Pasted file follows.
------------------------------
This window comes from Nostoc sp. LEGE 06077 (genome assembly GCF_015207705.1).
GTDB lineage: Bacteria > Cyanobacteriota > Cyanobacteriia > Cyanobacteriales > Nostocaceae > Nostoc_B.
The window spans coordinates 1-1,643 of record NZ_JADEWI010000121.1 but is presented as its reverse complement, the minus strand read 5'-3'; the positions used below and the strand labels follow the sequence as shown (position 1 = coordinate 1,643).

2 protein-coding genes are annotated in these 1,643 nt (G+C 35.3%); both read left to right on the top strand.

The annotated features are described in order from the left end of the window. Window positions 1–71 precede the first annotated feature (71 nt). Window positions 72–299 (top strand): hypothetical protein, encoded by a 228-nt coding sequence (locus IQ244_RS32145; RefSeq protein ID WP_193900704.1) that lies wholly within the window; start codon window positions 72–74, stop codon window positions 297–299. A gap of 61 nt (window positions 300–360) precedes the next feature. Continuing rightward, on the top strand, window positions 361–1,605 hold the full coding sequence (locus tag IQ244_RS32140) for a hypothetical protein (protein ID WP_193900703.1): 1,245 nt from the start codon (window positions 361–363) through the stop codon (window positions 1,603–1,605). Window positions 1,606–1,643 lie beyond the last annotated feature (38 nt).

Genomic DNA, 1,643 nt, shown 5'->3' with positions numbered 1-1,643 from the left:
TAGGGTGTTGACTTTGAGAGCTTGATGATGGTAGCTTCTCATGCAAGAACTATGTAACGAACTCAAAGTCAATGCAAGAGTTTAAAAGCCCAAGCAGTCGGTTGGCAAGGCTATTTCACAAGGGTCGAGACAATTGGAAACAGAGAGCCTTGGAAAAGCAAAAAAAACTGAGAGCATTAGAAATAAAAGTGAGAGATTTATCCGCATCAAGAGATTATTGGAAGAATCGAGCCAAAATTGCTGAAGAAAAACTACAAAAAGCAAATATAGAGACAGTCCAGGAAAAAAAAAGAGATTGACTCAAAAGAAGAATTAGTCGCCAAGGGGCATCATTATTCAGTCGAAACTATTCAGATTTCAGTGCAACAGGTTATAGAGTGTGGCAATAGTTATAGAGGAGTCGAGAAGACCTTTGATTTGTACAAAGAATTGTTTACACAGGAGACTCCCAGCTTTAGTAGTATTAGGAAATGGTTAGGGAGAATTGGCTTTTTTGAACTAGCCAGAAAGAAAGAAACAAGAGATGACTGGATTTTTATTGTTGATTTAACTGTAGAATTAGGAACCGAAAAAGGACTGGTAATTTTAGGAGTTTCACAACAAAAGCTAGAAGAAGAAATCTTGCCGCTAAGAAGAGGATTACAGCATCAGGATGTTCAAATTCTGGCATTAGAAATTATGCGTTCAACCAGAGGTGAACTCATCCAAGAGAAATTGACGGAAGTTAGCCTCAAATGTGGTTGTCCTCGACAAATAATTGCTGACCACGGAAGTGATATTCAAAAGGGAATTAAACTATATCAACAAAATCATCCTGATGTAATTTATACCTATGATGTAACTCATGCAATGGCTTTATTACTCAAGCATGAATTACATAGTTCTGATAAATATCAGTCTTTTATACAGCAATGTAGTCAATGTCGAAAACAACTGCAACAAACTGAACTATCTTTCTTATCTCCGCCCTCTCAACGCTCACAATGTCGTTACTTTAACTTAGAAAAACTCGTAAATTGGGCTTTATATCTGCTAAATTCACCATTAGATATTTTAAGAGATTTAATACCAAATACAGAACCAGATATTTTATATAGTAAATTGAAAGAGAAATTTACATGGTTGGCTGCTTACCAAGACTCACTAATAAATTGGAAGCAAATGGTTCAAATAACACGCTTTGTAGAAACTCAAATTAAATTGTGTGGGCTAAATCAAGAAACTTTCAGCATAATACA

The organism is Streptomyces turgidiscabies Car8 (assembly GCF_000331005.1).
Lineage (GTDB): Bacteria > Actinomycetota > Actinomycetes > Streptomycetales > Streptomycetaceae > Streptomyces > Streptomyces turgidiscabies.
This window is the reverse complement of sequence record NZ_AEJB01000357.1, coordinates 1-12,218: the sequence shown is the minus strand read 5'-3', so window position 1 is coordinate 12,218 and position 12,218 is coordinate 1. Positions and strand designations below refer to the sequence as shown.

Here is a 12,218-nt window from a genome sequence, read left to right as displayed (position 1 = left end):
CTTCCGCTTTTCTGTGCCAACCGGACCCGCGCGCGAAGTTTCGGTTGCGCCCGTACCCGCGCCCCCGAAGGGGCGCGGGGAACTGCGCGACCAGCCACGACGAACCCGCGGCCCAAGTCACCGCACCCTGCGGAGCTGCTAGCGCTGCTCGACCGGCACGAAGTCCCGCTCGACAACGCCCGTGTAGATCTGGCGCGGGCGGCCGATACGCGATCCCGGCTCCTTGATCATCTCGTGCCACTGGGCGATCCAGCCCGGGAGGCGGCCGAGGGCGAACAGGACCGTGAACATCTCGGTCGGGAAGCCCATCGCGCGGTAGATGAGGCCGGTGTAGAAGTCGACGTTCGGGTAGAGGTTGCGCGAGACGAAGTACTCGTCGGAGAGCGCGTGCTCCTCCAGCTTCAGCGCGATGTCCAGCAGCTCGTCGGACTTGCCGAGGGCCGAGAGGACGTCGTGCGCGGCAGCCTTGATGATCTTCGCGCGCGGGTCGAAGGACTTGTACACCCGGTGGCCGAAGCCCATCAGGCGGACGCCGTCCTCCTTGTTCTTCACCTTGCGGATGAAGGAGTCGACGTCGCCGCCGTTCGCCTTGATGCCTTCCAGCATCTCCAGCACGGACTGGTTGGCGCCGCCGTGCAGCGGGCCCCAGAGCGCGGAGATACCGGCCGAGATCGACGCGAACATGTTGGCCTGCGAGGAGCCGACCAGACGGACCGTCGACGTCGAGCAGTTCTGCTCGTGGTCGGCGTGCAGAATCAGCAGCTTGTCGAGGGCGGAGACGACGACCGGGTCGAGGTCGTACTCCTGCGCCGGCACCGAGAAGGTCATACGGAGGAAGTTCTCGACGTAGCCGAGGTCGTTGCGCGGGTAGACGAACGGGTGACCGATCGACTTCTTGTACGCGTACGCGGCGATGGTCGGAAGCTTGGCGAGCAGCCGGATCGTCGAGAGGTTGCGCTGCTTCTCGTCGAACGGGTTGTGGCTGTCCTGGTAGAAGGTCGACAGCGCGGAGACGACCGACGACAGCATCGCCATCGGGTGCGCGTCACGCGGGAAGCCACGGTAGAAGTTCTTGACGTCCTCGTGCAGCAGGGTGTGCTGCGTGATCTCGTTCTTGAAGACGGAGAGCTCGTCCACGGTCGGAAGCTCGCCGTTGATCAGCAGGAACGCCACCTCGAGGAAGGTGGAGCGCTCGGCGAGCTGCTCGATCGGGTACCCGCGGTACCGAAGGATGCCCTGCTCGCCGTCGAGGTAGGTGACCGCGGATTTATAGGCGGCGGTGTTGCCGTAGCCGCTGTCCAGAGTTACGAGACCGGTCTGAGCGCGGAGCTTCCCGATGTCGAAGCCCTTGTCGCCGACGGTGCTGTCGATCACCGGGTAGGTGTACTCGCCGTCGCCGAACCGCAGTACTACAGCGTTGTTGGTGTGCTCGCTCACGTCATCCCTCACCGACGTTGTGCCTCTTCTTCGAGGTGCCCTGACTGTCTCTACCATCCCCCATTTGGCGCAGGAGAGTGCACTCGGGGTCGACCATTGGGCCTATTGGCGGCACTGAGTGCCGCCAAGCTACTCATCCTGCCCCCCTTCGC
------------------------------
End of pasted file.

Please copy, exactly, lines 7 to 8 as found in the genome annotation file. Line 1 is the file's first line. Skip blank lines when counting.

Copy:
TAGGGTGTTGACTTTGAGAGCTTGATGATGGTAGCTTCTCATGCAAGAACTATGTAACGAACTCAAAGTCAATGCAAGAGTTTAAAAGCCCAAGCAGTCGGTTGGCAAGGCTATTTCACAAGGGTCGAGACAATTGGAAACAGAGAGCCTTGGAAAAGCAAAAAAAACTGAGAGCATTAGAAATAAAAGTGAGAGATTTATCCGCATCAAGAGATTATTGGAAGAATCGAGCCAAAATTGCTGAAGAAAAACTACAAAAAGCAAATATAGAGACAGTCCAGGAAAAAAAAAGAGATTGACTCAAAAGAAGAATTAGTCGCCAAGGGGCATCATTATTCAGTCGAAACTATTCAGATTTCAGTGCAACAGGTTATAGAGTGTGGCAATAGTTATAGAGGAGTCGAGAAGACCTTTGATTTGTACAAAGAATTGTTTACACAGGAGACTCCCAGCTTTAGTAGTATTAGGAAATGGTTAGGGAGAATTGGCTTTTTTGAACTAGCCAGAAAGAAAGAAACAAGAGATGACTGGATTTTTATTGTTGATTTAACTGTAGAATTAGGAACCGAAAAAGGACTGGTAATTTTAGGAGTTTCACAACAAAAGCTAGAAGAAGAAATCTTGCCGCTAAGAAGAGGATTACAGCATCAGGATGTTCAAATTCTGGCATTAGAAATTATGCGTTCAACCAGAGGTGAACTCATCCAAGAGAAATTGACGGAAGTTAGCCTCAAATGTGGTTGTCCTCGACAAATAATTGCTGACCACGGAAGTGATATTCAAAAGGGAATTAAACTATATCAACAAAATCATCCTGATGTAATTTATACCTATGATGTAACTCATGCAATGGCTTTATTACTCAAGCATGAATTACATAGTTCTGATAAATATCAGTCTTTTATACAGCAATGTAGTCAATGTCGAAAACAACTGCAACAAACTGAACTATCTTTCTTATCTCCGCCCTCTCAACGCTCACAATGTCGTTACTTTAACTTAGAAAAACTCGTAAATTGGGCTTTATATCTGCTAAATTCACCATTAGATATTTTAAGAGATTTAATACCAAATACAGAACCAGATATTTTATATAGTAAATTGAAAGAGAAATTTACATGGTTGGCTGCTTACCAAGACTCACTAATAAATTGGAAGCAAATGGTTCAAATAACACGCTTTGTAGAAACTCAAATTAAATTGTGTGGGCTAAATCAAGAAACTTTCAGCATAATACA

The organism is Streptomyces turgidiscabies Car8 (assembly GCF_000331005.1).